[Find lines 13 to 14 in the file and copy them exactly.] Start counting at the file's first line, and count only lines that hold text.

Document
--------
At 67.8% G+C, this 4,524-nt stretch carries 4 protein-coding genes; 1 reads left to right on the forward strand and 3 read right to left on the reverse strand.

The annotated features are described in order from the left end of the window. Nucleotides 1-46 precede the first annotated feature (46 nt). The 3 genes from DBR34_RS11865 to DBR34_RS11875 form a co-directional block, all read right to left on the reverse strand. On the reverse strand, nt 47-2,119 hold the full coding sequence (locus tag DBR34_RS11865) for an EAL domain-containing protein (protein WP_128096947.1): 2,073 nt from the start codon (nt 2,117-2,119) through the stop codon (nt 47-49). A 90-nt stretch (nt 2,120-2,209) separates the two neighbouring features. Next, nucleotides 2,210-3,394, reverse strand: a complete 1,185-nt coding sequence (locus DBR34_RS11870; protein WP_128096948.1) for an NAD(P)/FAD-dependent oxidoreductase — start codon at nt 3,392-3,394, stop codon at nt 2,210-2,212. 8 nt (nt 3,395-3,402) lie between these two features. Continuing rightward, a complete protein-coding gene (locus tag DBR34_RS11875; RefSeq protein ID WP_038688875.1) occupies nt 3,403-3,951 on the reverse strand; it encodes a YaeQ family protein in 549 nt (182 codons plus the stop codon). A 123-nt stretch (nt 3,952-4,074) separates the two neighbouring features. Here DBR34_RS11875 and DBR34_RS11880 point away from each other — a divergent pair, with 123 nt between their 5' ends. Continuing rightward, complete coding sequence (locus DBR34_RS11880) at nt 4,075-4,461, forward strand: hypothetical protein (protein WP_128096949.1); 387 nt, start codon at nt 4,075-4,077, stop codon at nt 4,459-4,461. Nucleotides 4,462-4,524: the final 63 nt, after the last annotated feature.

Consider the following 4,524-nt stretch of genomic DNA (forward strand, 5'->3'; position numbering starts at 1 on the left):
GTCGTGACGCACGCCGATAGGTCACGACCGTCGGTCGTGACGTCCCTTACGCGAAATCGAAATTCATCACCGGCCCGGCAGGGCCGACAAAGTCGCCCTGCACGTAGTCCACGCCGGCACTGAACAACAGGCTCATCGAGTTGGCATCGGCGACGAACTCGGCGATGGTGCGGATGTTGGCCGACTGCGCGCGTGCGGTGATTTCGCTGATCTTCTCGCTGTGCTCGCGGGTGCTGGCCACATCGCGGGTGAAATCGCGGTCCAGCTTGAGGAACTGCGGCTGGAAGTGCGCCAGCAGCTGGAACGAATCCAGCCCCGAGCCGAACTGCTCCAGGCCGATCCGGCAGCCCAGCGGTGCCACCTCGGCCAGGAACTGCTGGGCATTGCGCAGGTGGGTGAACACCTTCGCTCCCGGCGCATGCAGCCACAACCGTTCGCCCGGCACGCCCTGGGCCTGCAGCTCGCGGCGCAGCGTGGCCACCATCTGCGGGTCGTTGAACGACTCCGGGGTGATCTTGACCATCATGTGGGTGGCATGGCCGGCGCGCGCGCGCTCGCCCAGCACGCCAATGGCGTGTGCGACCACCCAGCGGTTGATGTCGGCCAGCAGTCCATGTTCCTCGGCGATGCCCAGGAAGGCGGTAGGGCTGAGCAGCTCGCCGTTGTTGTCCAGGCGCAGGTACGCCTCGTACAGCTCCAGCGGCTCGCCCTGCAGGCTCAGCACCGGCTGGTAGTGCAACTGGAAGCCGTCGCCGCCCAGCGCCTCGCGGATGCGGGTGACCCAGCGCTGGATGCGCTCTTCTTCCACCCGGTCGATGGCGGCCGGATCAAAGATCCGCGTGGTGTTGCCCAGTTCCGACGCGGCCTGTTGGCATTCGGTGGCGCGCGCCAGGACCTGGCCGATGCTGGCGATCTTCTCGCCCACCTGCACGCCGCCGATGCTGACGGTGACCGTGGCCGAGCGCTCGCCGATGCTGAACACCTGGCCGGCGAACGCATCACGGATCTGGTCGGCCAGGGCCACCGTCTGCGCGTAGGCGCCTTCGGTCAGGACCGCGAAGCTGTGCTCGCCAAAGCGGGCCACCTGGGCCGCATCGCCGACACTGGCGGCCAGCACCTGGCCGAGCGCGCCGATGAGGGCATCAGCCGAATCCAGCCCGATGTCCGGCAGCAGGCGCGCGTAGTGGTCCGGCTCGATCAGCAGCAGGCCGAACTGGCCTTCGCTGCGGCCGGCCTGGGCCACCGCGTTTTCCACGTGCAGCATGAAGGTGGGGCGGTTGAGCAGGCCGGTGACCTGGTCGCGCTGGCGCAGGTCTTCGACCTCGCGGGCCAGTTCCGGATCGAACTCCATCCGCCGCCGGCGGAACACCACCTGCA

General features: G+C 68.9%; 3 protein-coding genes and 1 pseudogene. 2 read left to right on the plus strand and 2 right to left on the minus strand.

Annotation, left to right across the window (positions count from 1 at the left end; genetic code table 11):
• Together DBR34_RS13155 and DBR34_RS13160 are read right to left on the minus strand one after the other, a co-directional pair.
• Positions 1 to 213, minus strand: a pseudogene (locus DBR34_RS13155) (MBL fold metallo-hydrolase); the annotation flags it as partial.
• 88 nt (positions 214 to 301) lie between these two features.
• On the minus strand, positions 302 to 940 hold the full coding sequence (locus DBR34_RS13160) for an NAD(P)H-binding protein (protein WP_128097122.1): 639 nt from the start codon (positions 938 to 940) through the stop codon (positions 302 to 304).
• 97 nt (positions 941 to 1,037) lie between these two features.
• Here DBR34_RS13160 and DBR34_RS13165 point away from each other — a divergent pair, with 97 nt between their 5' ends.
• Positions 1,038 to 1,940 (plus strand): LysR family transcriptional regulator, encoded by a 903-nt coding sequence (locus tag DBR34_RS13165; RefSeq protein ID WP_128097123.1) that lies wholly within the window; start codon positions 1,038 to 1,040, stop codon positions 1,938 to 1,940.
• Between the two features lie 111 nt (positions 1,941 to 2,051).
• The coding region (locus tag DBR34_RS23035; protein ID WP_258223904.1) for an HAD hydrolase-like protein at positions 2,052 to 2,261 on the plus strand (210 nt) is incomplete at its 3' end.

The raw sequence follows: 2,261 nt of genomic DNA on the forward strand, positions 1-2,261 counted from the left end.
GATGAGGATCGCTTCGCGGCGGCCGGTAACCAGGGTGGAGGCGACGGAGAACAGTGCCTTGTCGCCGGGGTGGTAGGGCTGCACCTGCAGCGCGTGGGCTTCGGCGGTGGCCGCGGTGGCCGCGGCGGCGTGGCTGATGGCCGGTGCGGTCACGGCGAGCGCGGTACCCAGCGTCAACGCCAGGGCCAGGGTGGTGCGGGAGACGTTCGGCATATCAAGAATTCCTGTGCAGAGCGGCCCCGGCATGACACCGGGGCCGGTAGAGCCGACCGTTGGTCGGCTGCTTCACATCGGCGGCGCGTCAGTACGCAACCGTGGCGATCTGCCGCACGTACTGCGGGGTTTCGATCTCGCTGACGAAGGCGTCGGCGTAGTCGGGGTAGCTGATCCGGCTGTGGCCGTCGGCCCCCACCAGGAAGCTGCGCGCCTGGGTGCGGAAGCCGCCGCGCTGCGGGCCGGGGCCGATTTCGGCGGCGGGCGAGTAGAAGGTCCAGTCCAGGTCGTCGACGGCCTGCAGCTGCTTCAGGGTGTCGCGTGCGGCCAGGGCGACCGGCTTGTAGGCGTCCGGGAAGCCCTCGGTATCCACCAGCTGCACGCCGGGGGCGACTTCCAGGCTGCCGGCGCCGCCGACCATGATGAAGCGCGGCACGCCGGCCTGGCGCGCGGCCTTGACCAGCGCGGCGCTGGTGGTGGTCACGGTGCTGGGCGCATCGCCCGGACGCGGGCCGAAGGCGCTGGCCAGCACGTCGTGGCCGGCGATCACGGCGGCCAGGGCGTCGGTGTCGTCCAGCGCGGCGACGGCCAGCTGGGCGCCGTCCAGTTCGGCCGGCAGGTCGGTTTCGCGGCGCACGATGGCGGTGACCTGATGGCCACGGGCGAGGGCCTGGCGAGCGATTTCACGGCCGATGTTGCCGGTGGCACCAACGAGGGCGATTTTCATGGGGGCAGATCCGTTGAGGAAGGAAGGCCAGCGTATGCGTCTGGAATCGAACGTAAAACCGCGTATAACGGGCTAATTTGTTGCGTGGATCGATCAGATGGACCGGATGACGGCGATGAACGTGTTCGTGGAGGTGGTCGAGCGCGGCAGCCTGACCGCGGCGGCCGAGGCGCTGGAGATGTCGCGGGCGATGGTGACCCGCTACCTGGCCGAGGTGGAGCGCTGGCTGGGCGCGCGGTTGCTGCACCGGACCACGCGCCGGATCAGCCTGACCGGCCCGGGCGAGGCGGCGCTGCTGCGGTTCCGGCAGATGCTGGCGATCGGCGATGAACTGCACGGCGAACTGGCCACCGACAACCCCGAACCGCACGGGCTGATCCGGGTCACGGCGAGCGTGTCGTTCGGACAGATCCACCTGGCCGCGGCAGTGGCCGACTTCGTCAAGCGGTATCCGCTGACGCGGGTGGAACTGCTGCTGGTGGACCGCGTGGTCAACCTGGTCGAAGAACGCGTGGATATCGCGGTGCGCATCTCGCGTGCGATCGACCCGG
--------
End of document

• Positions 1,038 to 1,940 (plus strand): LysR family transcriptional regulator, encoded by a 903-nt coding sequence (locus tag DBR34_RS13165; RefSeq protein ID WP_128097123.1) that lies wholly within the window; start codon positions 1,038 to 1,040, stop codon positions 1,938 to 1,940.
• Between the two features lie 111 nt (positions 1,941 to 2,051).